A mathematical formalism for diffusion in crystalline solids incorporating deviations from the Fickian behavior
Diffusion in crystalline solids includes processes such as lattice diffusion, surface diffusion, grain boundary diffusion, triple junction diffusion and diffusion along dislocations. The key parameter that is used to quantify the diffusion processes is the diffusion coefficient, D. In order to calculate the diffusion coefficient from experimental data, several mathematical models have been proposed over the years. These models, by implicitly assuming that the diffusion mechanisms for all the above processes are identical, are based on the same laws, namely, Fick's diffusion laws. However, owing to the differences in their structure, studies have shown that the diffusion mechanisms are different for different diffusion processes. The aim of our research is to analyze these differences in detail and propose a model that describes the various diffusion processes more accurately. An important outcome of the new model is that the diffusion coefficient alone is seen to be inadequate to quantify diffusion processes. A new parameter (in addition to variables such as segregation parameter and grain boundary width) is introduced and its characteristics are described. We also present plots that illustrate how the classical concentration profiles get modified under the new formalism for instantaneous and constant source conditions. A method to calculate the diffusion parameters from experimental data using the new model is described. ^ A further outcome of our analysis is as follows. Fick's second law can be derived in two ways. Firstly, it can be derived by combining Fick's first law and the continuity equation. This method is called the continuum method. Secondly, it can be derived ab-initio by considering the random walk of the diffusing particle. This method is called the statistical method. As a consequence of our analysis, we demonstrate that the statistical method is the physically correct approach to derive Fick's second law and that the continuum approach is based on an incorrect assumption. ^ Finally, a method to design stable triple junctions based on Herring's relation is described and experimental results that demonstrate the occurrence of enhanced diffusion of nickel through triple junctions of copper and diffusion induced triple junction migration are presented. ^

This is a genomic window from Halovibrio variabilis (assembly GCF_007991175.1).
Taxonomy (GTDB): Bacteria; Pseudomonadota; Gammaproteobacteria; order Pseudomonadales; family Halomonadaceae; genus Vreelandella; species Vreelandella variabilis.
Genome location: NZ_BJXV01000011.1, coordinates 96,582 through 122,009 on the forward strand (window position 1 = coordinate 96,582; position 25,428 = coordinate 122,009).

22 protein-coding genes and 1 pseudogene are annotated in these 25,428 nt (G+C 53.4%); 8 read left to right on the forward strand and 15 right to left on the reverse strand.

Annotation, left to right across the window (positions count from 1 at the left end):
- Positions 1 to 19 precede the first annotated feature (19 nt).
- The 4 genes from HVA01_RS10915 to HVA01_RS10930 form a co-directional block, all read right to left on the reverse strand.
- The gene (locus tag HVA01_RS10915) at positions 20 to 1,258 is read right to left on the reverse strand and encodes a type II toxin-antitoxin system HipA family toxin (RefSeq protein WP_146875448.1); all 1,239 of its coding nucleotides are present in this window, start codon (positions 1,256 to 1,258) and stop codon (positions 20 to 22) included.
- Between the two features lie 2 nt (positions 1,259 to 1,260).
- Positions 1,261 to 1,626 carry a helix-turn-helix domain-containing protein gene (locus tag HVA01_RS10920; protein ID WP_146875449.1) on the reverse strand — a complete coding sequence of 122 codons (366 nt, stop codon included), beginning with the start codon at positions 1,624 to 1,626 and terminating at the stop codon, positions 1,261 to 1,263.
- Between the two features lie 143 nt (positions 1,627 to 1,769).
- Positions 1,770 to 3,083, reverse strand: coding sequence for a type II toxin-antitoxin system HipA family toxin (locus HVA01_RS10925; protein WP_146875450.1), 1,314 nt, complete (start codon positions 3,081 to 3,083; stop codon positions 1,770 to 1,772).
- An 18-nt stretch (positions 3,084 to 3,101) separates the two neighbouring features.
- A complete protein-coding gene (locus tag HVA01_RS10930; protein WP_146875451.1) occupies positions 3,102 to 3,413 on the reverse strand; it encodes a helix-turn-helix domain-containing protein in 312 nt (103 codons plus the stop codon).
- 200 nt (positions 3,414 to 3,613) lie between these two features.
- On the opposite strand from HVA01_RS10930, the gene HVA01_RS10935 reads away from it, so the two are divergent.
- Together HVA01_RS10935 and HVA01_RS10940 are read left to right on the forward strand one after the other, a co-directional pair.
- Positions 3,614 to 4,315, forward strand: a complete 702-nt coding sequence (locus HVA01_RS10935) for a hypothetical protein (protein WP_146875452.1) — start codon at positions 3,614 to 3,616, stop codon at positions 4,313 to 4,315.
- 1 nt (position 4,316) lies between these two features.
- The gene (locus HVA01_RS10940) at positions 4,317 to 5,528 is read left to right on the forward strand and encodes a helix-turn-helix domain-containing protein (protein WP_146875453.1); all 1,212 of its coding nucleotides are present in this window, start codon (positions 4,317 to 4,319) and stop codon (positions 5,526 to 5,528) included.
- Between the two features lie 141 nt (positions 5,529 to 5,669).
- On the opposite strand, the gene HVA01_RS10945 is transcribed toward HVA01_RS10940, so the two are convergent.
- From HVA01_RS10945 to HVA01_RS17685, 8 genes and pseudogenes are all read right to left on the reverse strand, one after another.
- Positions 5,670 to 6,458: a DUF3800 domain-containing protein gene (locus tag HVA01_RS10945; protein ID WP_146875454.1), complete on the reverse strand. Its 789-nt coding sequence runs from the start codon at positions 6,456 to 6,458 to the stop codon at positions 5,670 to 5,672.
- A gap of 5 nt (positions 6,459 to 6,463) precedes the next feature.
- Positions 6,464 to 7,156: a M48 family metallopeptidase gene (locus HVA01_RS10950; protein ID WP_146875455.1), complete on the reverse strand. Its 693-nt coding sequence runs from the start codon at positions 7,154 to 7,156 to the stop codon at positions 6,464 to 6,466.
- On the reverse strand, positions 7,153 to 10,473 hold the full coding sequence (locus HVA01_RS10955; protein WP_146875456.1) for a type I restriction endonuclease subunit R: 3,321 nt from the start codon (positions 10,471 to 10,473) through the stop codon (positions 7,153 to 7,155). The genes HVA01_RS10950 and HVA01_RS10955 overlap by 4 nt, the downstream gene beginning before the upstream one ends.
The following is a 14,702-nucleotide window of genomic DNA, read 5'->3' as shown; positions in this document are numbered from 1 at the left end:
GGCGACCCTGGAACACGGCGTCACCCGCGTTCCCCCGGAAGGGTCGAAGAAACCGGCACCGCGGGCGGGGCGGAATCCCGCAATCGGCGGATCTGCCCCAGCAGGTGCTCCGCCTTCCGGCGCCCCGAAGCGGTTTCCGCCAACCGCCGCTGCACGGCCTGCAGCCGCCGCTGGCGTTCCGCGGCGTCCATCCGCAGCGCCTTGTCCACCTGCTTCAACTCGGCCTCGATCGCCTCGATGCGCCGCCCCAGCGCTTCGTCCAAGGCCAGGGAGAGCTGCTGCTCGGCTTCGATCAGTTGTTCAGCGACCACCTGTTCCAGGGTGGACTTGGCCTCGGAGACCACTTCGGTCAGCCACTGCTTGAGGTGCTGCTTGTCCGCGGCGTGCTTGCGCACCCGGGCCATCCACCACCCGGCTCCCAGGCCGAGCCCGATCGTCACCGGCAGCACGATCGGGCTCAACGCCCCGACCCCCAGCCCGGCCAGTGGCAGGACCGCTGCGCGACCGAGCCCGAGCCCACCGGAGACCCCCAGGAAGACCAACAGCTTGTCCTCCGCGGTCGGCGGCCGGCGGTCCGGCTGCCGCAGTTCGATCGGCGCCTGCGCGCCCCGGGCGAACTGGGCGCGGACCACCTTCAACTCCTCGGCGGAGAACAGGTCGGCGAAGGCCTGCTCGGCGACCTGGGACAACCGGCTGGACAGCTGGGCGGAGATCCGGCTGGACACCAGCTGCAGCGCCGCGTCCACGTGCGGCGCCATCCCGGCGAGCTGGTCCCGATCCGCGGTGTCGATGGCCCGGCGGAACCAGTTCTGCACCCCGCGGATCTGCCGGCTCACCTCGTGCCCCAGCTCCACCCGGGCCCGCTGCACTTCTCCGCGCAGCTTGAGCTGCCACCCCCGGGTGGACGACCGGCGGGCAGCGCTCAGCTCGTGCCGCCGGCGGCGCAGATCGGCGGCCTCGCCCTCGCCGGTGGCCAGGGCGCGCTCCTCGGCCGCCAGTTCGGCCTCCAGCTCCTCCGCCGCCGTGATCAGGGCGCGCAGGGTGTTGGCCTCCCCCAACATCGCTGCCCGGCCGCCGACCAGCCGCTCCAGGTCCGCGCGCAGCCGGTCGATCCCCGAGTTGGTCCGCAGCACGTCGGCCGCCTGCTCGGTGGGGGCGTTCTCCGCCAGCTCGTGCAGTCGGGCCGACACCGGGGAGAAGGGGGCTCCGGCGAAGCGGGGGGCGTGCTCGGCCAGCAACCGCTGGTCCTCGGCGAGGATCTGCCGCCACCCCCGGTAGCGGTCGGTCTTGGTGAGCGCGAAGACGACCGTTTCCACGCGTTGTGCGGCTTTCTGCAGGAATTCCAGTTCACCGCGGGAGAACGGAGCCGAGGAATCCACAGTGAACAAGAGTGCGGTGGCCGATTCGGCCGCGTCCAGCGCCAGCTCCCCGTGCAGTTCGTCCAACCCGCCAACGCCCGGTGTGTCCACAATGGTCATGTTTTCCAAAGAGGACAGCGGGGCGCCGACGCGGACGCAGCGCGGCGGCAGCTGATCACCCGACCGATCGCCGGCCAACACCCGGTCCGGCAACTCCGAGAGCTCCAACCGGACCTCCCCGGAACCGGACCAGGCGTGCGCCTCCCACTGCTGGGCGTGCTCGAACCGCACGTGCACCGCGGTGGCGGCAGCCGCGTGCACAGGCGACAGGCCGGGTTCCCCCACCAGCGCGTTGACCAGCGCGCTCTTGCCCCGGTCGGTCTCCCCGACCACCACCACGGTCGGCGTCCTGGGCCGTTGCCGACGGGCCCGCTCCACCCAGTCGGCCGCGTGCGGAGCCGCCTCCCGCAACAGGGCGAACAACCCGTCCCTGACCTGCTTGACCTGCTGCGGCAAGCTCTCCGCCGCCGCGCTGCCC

Alexander H. King, Purdue University.
Engineering, Materials Science